Teachers and students are now finally finished with a last minute game changer that CPS had attempted to opt out and avoid all year: The Partnership for Assessment of Readiness for College and Careers (PARCC) exam, a new computerized exam that was meant to measure student growth.
From its own website, the goal of this assessment “is a group of states working together to develop a set of assessments that measure whether students are on track to be successful in college and their careers.” While CPS attempted to delay the test until next year, the Illinois State Board of Education rejected the proposal, and warned that possibly a billion dollars would have been taken away from funding if the test was not distributed district-wide.
Now as an option that cannot be avoided, the test was given to Jones students taking Math I and English I, who were primarily freshmen. Students in the Individualized Education System or IES also had to take the exam, an idea that IES teacher Jason Mui accepts as it is a national standardized test. Students were also given the option to opt out.
The test consisted of two sections, math and English, and were given at separate times throughout several weeks starting in March. The math section had 22 questions spread across two units with the first unit allowing calculators and the second non-calculator. The English test or ELA was 3 units long consisting of a literary analysis, a research simulation, and narrative writing. At the end of the ELA, a prompt was given for students to type out story. Each section was timed separately.
As the test required teachers for test proctoring and large part of a freshmen’s school day, one of the largest issues that were faced was the blow at instructional time. English teacher Brady Gunnink reflected how he lost a total of three class periods which includes his AP Language and Survey Language classes. Math teacher Kimberly Bowman noted how the PARCC had left her Math I classes “half-in-half” after it took students to take the English portion of the exam, and students had to make up her own tests during ac lab . Because it is not going to the evaluation of the school or the teachers this year, she sees the test as having “very little value” at all.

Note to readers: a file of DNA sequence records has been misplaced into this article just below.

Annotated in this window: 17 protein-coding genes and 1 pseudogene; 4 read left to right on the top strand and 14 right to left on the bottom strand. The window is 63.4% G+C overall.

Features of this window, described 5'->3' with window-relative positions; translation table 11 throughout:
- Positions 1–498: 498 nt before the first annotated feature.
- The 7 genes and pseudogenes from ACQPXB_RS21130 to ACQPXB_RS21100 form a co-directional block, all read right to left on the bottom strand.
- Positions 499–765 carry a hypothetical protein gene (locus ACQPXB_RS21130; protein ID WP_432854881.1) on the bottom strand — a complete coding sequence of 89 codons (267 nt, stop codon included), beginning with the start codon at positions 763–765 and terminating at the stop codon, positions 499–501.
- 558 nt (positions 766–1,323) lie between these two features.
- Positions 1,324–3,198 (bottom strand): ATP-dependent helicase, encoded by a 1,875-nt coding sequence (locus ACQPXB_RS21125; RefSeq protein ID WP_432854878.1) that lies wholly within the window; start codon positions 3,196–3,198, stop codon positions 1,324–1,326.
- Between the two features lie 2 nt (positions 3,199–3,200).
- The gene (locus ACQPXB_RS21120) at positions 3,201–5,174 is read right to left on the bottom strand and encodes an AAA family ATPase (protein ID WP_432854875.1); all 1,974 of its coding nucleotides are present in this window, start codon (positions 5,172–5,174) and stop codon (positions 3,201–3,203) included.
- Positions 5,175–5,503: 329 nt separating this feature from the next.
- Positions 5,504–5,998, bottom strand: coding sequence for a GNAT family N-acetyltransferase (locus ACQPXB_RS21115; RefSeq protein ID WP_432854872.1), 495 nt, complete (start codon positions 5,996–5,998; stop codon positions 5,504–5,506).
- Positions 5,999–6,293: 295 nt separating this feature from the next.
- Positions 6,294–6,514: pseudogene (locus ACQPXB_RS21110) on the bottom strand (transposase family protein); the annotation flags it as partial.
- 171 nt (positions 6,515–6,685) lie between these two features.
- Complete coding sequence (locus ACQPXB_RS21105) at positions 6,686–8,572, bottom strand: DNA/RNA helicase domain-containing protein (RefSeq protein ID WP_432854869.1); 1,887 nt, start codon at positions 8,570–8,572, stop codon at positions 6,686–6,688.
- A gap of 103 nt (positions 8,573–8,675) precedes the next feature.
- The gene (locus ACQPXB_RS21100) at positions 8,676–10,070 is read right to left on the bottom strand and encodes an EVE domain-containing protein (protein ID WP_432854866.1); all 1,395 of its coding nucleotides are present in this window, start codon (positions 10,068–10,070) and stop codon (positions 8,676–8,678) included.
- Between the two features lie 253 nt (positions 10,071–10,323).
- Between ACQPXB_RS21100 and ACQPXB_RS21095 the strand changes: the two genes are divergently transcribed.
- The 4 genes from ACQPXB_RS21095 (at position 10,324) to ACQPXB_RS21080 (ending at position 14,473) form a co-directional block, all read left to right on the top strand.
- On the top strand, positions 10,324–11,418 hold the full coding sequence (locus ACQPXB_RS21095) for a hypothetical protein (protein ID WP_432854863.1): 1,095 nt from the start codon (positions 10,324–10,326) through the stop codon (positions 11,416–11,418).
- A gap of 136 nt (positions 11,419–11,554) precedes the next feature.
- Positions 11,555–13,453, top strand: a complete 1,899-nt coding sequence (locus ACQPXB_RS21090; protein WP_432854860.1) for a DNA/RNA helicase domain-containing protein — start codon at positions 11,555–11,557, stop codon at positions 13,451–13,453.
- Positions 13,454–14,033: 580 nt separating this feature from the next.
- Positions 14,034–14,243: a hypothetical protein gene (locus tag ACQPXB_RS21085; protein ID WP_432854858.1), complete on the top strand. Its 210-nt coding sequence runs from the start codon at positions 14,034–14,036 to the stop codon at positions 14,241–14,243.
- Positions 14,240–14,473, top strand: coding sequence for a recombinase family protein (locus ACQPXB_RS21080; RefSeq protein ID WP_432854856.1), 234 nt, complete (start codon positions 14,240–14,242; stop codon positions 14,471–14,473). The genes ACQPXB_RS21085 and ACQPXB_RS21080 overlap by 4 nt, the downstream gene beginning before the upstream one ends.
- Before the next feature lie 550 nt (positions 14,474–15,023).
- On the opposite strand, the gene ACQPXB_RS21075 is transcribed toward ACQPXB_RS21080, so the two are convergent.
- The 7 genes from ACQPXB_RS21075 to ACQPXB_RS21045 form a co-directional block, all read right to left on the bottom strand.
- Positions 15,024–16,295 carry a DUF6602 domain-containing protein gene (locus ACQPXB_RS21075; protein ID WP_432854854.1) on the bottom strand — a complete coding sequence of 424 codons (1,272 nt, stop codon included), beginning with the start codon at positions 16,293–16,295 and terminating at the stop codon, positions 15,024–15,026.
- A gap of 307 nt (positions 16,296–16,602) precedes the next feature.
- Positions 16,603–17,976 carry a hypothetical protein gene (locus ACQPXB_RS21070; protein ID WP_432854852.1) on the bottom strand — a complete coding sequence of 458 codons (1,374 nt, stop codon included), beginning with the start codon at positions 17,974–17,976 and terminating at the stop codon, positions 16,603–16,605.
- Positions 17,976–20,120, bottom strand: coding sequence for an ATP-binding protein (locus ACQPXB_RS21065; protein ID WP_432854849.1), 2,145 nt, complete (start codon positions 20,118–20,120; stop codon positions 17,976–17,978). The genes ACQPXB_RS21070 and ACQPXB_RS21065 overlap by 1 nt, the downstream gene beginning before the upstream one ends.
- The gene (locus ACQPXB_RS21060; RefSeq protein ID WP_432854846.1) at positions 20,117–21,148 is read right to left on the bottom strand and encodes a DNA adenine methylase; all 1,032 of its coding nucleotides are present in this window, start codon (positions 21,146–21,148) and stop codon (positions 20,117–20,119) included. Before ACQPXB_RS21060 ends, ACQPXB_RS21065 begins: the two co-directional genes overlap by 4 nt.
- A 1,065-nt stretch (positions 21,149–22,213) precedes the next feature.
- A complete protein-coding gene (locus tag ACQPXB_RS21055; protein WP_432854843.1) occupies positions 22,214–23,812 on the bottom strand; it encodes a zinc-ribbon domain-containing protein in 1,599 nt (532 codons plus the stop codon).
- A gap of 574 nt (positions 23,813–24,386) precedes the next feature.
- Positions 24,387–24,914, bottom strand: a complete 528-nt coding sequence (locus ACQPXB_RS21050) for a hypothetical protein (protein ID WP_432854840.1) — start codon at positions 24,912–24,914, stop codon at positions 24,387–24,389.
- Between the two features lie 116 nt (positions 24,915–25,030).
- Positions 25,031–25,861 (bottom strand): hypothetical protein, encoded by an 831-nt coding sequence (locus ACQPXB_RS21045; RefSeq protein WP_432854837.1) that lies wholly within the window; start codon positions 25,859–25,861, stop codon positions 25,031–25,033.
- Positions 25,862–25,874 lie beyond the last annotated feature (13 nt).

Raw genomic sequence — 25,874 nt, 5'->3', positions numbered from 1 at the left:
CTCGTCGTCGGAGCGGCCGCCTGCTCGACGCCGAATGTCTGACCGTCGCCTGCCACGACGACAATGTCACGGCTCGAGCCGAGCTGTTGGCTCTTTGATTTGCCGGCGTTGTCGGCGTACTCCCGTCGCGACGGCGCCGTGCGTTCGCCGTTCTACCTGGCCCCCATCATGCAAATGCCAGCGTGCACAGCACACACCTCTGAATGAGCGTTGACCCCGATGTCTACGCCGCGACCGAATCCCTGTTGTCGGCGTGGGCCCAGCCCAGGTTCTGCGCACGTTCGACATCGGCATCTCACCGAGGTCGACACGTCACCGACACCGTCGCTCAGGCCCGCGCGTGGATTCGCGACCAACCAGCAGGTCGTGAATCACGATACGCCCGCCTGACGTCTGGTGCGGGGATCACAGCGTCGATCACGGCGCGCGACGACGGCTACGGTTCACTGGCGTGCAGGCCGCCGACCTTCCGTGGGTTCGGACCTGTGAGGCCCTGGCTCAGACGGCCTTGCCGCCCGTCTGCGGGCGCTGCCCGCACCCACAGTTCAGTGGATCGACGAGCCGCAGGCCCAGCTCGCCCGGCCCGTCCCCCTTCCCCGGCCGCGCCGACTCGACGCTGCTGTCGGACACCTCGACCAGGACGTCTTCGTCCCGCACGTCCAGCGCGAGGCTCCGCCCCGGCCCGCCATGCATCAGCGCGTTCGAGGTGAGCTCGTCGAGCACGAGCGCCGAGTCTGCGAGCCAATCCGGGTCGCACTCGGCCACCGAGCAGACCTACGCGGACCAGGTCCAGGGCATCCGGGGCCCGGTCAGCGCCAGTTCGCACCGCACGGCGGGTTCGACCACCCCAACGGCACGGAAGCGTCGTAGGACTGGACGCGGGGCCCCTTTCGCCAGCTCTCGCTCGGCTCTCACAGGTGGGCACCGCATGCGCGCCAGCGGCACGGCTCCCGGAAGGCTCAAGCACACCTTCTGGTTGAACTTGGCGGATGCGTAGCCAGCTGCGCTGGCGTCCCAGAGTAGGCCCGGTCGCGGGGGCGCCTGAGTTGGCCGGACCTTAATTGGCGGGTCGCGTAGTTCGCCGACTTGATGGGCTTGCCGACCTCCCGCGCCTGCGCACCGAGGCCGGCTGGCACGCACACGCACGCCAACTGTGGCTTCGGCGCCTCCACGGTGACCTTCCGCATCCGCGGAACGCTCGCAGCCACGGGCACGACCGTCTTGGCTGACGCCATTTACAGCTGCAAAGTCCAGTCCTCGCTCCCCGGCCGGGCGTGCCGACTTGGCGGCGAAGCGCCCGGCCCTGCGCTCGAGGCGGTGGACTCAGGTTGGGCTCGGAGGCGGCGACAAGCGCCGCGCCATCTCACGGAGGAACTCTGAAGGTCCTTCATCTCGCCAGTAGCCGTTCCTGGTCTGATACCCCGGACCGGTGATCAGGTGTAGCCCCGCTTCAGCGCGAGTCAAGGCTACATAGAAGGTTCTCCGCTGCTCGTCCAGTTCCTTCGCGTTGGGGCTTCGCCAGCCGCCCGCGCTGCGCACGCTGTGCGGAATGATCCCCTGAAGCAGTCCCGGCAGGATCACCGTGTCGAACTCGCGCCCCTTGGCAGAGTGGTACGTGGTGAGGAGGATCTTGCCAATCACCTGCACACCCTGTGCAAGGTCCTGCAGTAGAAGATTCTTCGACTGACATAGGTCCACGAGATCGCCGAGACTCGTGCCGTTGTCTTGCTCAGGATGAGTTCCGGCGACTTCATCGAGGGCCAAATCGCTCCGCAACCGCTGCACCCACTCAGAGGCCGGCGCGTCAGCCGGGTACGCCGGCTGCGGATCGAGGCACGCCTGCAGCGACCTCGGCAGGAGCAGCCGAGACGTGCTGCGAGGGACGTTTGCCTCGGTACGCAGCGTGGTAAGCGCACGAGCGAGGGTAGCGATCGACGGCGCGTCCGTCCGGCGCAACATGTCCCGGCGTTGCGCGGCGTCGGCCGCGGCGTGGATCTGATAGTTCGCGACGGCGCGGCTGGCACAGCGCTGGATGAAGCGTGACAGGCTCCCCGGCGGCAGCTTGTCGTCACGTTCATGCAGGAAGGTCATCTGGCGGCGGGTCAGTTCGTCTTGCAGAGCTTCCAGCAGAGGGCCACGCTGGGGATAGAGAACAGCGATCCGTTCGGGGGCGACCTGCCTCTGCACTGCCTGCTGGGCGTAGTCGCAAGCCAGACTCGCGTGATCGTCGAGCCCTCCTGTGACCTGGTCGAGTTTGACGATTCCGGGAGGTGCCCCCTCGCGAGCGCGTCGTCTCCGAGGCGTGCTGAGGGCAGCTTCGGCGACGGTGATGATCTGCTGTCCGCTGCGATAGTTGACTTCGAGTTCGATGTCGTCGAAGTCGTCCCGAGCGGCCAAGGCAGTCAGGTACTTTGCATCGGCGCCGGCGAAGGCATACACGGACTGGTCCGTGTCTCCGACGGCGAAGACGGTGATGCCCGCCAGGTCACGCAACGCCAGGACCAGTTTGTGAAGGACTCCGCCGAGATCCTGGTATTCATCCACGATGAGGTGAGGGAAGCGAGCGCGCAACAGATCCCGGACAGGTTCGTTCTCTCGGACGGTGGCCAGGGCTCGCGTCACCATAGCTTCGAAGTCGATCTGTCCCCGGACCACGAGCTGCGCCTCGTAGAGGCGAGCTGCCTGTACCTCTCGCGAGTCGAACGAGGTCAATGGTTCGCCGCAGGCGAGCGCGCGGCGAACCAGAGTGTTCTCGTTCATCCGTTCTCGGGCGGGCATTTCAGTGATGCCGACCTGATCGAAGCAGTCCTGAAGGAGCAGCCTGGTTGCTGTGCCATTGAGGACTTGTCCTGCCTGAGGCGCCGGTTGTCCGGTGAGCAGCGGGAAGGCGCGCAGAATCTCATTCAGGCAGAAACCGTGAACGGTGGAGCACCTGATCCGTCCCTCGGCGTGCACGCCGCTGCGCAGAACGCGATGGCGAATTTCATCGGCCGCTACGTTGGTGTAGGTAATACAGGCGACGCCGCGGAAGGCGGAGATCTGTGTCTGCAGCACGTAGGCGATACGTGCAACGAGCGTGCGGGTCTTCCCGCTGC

“It (was) mostly a frustration for me. Students are taking a test just to take a test,” Bowman said.
Initially, the amount of computer and technological problems were also evident. English teacher Amy Fritsch noted how in the first few days of the exam, proctors would begin from nine to ten o’clock rather than the normal 8:15 in order to accommodate technological errors. Blaming it on poor coding of the test which caused system overload, she noted how she “personally interacted with 5 to 8 students” who were “shunted” around the school in order to to find working computers. One student had to try three different locations before they found a one.
“The PARCC was an exam schools and teachers and students were not yet prepared to take, nor was it really prepared for students to take it and schools to give it,” Gunnink said, who had eight computers malfunctioning in his proctor room.
Despite all this, fewer problems were had with the content of the exam. Math teach Sara Seitz noted how similarly aligned the content of the questions were to the Integrated Math Program or IMP that the math department uses. Fritsch-Some teachers are fine with the national standards set by Common Core “an improvement on other standards.”
“Rather than a purely multiple choice exam, this exam also has a writing component that is computer based, and thus results can get back to schools quicker.”
As a student growth test, the PARCC will be given again as an end-of-the-year (EOY) assessment during May. It is undecided whether or not upperclassmen may have to this exam as new test content for the upper level courses are being made.